Sphenopalatine Ganglion Block in the Management of Chronic Headaches

  • Jeffery Mojica
  • Bi Mo
  • Andrew NgEmail author
Anesthetic Techniques in Pain Management (D Wang, Section Editor)
Part of the following topical collections:
  1. Topical Collection on Anesthetic Techniques in Pain Management


Purpose of Review

Sphenopalatine ganglion (SPG) block has been used by clinicians in the treatment of a variety of headache disorders, facial pain syndromes, and other facial neuralgias. The sensory and autonomic fibers that travel through the SPG provided the scientific rationale for symptoms associated with these head and neck syndromes. Yet, despite the elucidation of this pathogenic target, the optimal method to block its pain-producing properties has not been determined. Clinicians have developed various invasive and non-invasive techniques, each of which has shown variable rates of success. We examined the available studies of sphenopalatine ganglion blockade and its efficacy in the treatment of cluster headaches, migraines, and other trigeminal autonomic cephalalgias.

Recent Findings

Studies have demonstrated that SPG blockade and neurostimulation can provide pain relief in patients with cluster headaches, migraines, and other trigeminal autonomic cephalalgias. Patients with these conditions showed varying levels and duration of pain relief from SPG blockade. The efficacy of SPG blockade could be related to the different techniques targeting the SPG and choice of therapeutic agents.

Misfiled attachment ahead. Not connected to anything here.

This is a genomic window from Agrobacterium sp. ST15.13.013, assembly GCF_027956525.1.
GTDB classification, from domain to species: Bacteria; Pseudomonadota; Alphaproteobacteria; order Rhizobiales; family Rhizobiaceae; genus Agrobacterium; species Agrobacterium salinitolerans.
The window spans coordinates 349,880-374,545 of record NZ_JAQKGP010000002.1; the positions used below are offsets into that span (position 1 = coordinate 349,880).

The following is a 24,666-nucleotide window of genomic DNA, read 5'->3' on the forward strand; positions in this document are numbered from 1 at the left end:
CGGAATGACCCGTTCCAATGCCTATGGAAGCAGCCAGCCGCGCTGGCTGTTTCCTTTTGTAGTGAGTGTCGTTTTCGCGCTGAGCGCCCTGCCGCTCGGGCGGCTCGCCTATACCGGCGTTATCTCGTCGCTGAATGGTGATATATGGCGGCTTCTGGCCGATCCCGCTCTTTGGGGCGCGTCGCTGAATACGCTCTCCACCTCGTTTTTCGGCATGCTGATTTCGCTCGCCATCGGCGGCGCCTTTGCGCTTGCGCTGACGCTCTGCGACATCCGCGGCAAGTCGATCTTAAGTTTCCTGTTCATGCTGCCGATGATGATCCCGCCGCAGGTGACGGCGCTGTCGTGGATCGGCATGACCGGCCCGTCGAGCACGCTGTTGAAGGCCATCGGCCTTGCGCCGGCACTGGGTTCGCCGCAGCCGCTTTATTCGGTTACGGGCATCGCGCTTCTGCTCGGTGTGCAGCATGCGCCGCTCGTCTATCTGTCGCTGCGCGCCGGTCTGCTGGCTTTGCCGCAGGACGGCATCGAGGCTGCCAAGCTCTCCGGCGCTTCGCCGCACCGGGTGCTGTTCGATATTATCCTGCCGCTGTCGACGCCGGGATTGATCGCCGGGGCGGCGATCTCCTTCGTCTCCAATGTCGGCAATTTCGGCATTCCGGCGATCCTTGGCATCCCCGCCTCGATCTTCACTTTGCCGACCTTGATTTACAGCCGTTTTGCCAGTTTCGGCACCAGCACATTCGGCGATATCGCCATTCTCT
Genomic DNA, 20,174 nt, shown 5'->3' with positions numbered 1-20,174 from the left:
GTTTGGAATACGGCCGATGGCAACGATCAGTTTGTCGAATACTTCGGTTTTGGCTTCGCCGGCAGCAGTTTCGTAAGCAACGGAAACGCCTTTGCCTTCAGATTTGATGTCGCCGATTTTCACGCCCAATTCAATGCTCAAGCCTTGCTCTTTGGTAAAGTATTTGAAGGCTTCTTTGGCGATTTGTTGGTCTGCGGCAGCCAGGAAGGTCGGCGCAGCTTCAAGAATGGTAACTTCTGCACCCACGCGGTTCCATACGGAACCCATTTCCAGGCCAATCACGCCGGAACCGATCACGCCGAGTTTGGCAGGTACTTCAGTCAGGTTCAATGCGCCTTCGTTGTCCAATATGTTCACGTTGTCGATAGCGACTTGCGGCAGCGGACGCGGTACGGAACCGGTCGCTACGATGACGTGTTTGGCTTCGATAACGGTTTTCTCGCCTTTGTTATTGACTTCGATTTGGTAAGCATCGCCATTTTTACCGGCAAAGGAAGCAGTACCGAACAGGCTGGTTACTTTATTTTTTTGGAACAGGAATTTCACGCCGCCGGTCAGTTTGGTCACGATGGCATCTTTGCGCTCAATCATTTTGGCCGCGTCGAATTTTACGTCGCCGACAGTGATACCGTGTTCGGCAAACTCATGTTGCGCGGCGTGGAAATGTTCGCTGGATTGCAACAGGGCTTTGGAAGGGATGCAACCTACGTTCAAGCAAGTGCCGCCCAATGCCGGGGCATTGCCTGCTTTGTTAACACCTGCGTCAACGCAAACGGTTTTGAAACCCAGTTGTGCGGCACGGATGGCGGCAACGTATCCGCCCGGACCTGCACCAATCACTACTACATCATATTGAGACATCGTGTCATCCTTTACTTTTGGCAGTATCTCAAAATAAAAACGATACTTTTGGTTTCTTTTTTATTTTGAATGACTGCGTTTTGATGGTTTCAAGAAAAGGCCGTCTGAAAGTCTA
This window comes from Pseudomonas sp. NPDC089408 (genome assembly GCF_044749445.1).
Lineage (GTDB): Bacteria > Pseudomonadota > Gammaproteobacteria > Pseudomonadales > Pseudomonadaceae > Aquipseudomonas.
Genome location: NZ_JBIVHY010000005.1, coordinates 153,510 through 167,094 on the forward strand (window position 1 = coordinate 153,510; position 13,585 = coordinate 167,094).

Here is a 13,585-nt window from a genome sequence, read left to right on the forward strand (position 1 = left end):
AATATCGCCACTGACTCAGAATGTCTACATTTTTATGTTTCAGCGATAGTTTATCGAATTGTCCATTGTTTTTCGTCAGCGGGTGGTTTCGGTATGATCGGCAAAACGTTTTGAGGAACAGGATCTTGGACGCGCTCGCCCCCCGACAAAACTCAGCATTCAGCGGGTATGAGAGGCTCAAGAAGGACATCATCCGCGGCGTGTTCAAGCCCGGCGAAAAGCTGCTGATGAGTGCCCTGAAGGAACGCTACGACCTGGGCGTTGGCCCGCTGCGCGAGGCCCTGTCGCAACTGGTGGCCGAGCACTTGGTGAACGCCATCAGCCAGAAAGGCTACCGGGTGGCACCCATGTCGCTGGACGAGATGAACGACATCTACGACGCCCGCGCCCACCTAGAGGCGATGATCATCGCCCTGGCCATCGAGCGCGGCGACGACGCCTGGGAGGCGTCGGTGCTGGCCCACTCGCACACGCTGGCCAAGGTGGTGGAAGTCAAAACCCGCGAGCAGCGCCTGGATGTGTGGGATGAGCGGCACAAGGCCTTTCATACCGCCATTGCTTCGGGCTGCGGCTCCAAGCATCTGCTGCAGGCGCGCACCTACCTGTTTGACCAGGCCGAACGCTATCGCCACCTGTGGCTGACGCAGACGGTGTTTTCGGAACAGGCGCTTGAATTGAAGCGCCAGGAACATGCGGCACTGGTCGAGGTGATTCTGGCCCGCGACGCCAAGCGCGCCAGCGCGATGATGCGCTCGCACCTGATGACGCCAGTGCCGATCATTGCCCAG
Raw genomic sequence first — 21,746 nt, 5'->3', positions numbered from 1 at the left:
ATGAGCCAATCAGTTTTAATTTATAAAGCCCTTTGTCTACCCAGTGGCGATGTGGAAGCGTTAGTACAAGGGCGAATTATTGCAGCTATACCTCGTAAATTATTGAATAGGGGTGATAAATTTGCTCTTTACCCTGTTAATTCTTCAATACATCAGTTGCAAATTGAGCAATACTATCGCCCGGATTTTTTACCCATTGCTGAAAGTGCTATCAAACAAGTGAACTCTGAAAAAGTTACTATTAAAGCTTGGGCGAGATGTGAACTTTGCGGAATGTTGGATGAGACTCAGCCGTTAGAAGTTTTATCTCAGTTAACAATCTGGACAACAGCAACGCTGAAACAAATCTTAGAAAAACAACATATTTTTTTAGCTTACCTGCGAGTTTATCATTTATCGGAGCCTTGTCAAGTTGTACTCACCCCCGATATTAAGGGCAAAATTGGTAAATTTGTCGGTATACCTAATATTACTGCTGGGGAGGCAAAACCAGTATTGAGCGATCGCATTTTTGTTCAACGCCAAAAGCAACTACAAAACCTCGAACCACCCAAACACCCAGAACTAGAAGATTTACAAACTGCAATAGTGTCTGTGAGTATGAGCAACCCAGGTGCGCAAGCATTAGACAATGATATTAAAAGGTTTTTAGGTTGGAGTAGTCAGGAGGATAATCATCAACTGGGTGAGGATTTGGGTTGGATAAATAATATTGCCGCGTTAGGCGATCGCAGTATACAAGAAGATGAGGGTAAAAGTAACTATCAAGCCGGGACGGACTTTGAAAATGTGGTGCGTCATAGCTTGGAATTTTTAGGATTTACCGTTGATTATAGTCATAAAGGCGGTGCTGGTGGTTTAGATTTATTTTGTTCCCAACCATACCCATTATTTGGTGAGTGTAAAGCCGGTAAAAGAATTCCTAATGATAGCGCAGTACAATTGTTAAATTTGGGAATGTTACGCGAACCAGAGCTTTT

Based on current studies, SPG blockade is a safe and effective treatment for chronic headaches such as cluster headaches, migraines, and other trigeminal autonomic cephalalgias. Future studies are warranted to define the optimal image-guided technique and choice of pharmacologic agents for SPG blockade as an effective treatment for chronic headaches related to activation of the sphenopalatine ganglion.


Sphenopalatine ganglion block Trigeminal autonomic cephalalgias Cluster headache Paroxysmal hemicrania Hemicrania continua Migraine headache 


Compliance with Ethical Standards

Conflict of Interest

Jeffery Mojica, Bi Mo, and Andrew Ng declare that they have no conflicts of interest.

Human and Animal Rights and Informed Consent

This article does not contain any studies with human or animal subjects performed by any of the authors.


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Copyright information

© Springer Science+Business Media New York 2017

Authors and Affiliations

  1. 1.Jefferson Pain Center, Department of AnesthesiologyThomas Jefferson University HospitalPhiladelphiaUSA

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